Since Seilacher's criticism, researchers have discovered further Precambrian sites in Russia, Namibia, Newfoundland, and Australia, including more fossil specimen which turned up in Nevada.

Studies of the fossils, have brought about more agreement between scientists. Two categories have been developed. "Some were certainly animals," says Jim Gehling, while "Others were truly bizarre."

Reconstruction of Kimberella, based on images from National Geographic, The Rise of Life on Earth, Life grows up, and Kingfisher Illustrated Dinosaur Encyclopedia

One Ediacaran fossil named Kimberella, shares striking similarities with mollusks, and is believed to be an early predecessor of snails and clams. Kimberella left fossil evidence in sandstone, identifiable by the short parallel scratches which resemble rows of quotation marks, and provides further evidence that complex, mobile animals emerged before the Cambrian explosion.

Another fossil provided by Gehling, was of a strange organism called Phyllozoon, a foot-long creature divided in zigzag segments. "Phyllozoon is the archetypal Vendobiont. We have no modern equivalents. I think Phyllozoon was a quilted organism that lived by colonizing bacteria and algae in its chambered body, which might account for its bizarre shape. It may have needed a large surface area to absorb sunlight or chemicals from the water." Paleontologists are unsure where to place the Vendobionts. Gehling suggested that they may have even been some kind of unusual algae. All scientists agree on one thing, the Vendobionts left no heirs. Some scientists believe that a change in the chemistry of ocean water, lead to the Cambrian explosion, while other scientists believe it was set into motion by genetic factors.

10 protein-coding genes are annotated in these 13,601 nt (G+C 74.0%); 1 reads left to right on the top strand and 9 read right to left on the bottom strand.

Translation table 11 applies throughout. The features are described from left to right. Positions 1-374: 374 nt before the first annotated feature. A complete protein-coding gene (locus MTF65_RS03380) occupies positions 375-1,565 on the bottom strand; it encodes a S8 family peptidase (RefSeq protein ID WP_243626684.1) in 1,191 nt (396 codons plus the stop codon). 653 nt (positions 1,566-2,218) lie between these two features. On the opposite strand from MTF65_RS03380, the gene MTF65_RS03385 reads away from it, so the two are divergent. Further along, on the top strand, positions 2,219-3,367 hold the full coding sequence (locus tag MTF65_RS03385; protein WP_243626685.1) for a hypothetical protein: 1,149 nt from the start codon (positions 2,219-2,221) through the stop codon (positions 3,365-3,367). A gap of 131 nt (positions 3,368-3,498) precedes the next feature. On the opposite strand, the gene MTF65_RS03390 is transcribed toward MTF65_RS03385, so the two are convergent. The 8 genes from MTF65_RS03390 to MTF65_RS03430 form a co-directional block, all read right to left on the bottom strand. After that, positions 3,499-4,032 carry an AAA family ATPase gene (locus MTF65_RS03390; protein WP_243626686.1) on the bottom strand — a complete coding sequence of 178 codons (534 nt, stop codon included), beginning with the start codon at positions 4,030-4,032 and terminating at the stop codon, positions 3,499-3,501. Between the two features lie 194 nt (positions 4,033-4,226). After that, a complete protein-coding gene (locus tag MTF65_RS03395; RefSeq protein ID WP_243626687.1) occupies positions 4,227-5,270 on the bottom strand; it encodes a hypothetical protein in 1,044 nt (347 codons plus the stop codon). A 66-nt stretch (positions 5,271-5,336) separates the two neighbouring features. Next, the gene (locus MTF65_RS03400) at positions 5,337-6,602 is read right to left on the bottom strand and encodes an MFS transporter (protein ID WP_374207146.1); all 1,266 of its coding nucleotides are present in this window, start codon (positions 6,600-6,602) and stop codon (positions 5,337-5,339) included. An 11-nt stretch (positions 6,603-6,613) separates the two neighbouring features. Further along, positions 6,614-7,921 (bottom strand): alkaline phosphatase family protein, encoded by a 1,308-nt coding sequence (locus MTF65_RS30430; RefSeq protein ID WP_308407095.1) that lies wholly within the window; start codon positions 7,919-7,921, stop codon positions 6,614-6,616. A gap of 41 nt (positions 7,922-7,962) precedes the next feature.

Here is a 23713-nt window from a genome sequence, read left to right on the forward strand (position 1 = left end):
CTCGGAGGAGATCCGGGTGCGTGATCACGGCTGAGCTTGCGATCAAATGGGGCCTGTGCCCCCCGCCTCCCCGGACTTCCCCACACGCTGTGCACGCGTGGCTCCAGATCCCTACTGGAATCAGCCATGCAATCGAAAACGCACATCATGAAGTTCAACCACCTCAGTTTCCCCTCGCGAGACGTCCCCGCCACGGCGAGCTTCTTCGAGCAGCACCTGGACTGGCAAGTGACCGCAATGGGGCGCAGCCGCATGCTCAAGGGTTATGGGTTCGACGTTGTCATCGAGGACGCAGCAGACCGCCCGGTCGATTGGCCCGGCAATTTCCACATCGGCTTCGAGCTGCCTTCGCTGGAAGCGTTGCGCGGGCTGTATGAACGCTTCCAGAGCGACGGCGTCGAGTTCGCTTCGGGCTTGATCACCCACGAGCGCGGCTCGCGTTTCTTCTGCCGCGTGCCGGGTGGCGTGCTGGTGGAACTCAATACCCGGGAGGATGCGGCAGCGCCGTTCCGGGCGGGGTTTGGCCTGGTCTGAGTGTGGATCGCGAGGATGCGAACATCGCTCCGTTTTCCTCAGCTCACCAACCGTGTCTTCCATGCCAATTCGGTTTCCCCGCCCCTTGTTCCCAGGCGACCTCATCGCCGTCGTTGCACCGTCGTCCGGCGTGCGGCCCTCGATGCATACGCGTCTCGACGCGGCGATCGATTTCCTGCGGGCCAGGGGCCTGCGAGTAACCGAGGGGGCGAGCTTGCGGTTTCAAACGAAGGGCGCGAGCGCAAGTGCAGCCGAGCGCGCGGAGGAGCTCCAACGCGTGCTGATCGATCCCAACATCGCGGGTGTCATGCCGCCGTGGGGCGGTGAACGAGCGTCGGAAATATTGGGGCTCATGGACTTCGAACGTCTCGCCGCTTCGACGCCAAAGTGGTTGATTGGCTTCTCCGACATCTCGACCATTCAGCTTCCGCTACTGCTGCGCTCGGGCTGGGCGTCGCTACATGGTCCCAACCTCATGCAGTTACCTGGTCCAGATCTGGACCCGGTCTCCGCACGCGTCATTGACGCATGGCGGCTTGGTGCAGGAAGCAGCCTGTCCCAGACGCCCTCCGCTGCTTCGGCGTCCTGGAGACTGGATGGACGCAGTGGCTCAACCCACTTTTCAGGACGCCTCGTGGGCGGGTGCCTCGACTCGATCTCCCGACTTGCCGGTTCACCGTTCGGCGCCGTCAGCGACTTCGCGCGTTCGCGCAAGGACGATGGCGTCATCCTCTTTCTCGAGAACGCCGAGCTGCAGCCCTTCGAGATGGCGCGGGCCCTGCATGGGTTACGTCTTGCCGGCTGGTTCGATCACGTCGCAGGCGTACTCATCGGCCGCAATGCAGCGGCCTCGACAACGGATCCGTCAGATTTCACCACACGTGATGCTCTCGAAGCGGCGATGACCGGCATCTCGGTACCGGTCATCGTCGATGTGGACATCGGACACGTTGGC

The late Precambrian, was a time in the history of the Earth when large, immobile and defenseless creatures flourished because nothing was around to eat them.

Gehling on the Precambrian, "We're looking at evolution sitting on a knife-edge. It could have gone in many different ways. This was a time of experimentation."

Text paraphrased from portions of National Geographic, The Rise of Life on Earth, Life grows up April 1998
Richard Monastersky, with image modifications on the original of O. Louis Mazzatenta

Fossil evidence implies multi-celled organisms began in the oceans during Precambrian times, once believed absent of complex life.

The Vendian closed around 545 million years ago. This was a time in Earth's history of shifting continents and changes in the atmosphere and chemical make-up of the oceans. Geologists have discovered that during Vendian times, the earliest continental masses were centralized in the Southern Hemisphere, with Northwestern Africa located in the region of the South Pole. In the late Vendian, the continental masses formed a supercontinent known as Pannotia.